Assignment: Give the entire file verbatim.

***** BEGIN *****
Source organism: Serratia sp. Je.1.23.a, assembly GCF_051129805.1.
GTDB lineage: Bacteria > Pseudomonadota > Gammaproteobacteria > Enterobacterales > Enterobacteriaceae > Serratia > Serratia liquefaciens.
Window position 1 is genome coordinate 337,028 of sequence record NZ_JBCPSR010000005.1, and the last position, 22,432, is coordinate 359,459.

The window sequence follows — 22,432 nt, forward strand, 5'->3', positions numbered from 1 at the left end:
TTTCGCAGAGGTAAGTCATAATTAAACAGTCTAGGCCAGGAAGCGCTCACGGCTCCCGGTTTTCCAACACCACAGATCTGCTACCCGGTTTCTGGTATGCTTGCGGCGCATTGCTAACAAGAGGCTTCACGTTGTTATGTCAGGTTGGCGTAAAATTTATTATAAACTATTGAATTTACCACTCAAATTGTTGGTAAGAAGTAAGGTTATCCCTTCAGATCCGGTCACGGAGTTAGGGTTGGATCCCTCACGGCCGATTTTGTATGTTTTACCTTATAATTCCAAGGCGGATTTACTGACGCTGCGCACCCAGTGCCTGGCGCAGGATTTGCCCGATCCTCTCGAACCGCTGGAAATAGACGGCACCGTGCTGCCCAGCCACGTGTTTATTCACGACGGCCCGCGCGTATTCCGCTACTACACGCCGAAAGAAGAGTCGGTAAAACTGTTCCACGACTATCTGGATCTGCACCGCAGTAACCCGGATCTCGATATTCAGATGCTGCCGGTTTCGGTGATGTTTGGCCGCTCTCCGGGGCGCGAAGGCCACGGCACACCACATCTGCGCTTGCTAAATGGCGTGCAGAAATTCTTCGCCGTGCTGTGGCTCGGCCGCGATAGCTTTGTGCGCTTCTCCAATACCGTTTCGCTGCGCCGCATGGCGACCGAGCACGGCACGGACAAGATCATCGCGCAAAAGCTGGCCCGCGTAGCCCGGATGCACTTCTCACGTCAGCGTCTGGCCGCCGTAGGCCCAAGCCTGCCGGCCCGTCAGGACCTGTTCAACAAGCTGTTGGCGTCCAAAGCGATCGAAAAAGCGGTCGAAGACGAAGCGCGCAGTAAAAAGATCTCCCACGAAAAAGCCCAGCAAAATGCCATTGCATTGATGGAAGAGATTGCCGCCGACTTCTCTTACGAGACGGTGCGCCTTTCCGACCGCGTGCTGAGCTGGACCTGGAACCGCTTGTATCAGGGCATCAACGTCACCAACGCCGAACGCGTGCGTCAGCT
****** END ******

Source organism: Serratia sp. Je.1.23.a, assembly GCF_051129805.1.
GTDB lineage: Bacteria > Pseudomonadota > Gammaproteobacteria > Enterobacterales > Enterobacteriaceae > Serratia > Serratia liquefaciens.
Window position 1 is genome coordinate 337,028 of sequence record NZ_JBCPSR010000005.1, and the last position, 22,432, is coordinate 359,459.

The window sequence follows — 22,432 nt, forward strand, 5'->3', positions numbered from 1 at the left end:
TTTCGCAGAGGTAAGTCATAATTAAACAGTCTAGGCCAGGAAGCGCTCACGGCTCCCGGTTTTCCAACACCACAGATCTGCTACCCGGTTTCTGGTATGCTTGCGGCGCATTGCTAACAAGAGGCTTCACGTTGTTATGTCAGGTTGGCGTAAAATTTATTATAAACTATTGAATTTACCACTCAAATTGTTGGTAAGAAGTAAGGTTATCCCTTCAGATCCGGTCACGGAGTTAGGGTTGGATCCCTCACGGCCGATTTTGTATGTTTTACCTTATAATTCCAAGGCGGATTTACTGACGCTGCGCACCCAGTGCCTGGCGCAGGATTTGCCCGATCCTCTCGAACCGCTGGAAATAGACGGCACCGTGCTGCCCAGCCACGTGTTTATTCACGACGGCCCGCGCGTATTCCGCTACTACACGCCGAAAGAAGAGTCGGTAAAACTGTTCCACGACTATCTGGATCTGCACCGCAGTAACCCGGATCTCGATATTCAGATGCTGCCGGTTTCGGTGATGTTTGGCCGCTCTCCGGGGCGCGAAGGCCACGGCACACCACATCTGCGCTTGCTAAATGGCGTGCAGAAATTCTTCGCCGTGCTGTGGCTCGGCCGCGATAGCTTTGTGCGCTTCTCCAATACCGTTTCGCTGCGCCGCATGGCGACCGAGCACGGCACGGACAAGATCATCGCGCAAAAGCTGGCCCGCGTAGCCCGGATGCACTTCTCACGTCAGCGTCTGGCCGCCGTAGGCCCAAGCCTGCCGGCCCGTCAGGACCTGTTCAACAAGCTGTTGGCGTCCAAAGCGATCGAAAAAGCGGTCGAAGACGAAGCGCGCAGTAAAAAGATCTCCCACGAAAAAGCCCAGCAAAATGCCATTGCATTGATGGAAGAGATTGCCGCCGACTTCTCTTACGAGACGGTGCGCCTTTCCGACCGCGTGCTGAGCTGGACCTGGAACCGCTTGTATCAGGGCATCAACGTCACCAACGCCGAACGCGTGCGTCAGCT